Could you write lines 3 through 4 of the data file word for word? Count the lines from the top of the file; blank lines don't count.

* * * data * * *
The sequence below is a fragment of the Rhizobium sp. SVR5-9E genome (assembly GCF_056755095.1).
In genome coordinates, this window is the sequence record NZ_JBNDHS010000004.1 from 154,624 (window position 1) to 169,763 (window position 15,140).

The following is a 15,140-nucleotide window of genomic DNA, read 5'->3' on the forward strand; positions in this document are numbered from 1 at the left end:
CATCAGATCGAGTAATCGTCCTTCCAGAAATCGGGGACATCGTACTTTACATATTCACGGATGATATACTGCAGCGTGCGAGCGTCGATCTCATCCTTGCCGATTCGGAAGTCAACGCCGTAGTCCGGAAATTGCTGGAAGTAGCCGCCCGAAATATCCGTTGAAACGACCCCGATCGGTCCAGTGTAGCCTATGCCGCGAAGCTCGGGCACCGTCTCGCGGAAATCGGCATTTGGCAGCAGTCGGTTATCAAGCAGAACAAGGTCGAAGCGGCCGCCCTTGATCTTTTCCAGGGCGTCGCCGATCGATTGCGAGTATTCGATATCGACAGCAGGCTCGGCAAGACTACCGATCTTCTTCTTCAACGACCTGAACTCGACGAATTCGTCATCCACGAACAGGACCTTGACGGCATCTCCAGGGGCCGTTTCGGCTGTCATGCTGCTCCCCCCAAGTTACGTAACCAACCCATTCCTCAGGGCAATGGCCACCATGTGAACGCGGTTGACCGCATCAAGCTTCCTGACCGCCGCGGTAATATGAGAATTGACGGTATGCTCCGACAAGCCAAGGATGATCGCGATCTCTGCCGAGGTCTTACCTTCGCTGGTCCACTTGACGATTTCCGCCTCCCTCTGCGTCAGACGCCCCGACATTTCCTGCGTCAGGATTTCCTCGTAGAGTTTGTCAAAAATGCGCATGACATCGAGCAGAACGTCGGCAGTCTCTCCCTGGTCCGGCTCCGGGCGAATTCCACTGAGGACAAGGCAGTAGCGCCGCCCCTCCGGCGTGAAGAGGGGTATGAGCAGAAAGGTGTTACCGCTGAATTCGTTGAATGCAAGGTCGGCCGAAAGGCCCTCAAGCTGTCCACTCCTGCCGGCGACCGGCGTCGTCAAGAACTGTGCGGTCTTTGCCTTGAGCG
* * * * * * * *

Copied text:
The following is a 15,140-nucleotide window of genomic DNA, read 5'->3' on the forward strand; positions in this document are numbered from 1 at the left end:
CATCAGATCGAGTAATCGTCCTTCCAGAAATCGGGGACATCGTACTTTACATATTCACGGATGATATACTGCAGCGTGCGAGCGTCGATCTCATCCTTGCCGATTCGGAAGTCAACGCCGTAGTCCGGAAATTGCTGGAAGTAGCCGCCCGAAATATCCGTTGAAACGACCCCGATCGGTCCAGTGTAGCCTATGCCGCGAAGCTCGGGCACCGTCTCGCGGAAATCGGCATTTGGCAGCAGTCGGTTATCAAGCAGAACAAGGTCGAAGCGGCCGCCCTTGATCTTTTCCAGGGCGTCGCCGATCGATTGCGAGTATTCGATATCGACAGCAGGCTCGGCAAGACTACCGATCTTCTTCTTCAACGACCTGAACTCGACGAATTCGTCATCCACGAACAGGACCTTGACGGCATCTCCAGGGGCCGTTTCGGCTGTCATGCTGCTCCCCCCAAGTTACGTAACCAACCCATTCCTCAGGGCAATGGCCACCATGTGAACGCGGTTGACCGCATCAAGCTTCCTGACCGCCGCGGTAATATGAGAATTGACGGTATGCTCCGACAAGCCAAGGATGATCGCGATCTCTGCCGAGGTCTTACCTTCGCTGGTCCACTTGACGATTTCCGCCTCCCTCTGCGTCAGACGCCCCGACATTTCCTGCGTCAGGATTTCCTCGTAGAGTTTGTCAAAAATGCGCATGACATCGAGCAGAACGTCGGCAGTCTCTCCCTGGTCCGGCTCCGGGCGAATTCCACTGAGGACAAGGCAGTAGCGCCGCCCCTCCGGCGTGAAGAGGGGTATGAGCAGAAAGGTGTTACCGCTGAATTCGTTGAATGCAAGGTCGGCCGAAAGGCCCTCAAGCTGTCCACTCCTGCCGGCGACCGGCGTCGTCAAGAACTGTGCGGTCTTTGCCTTGAGCG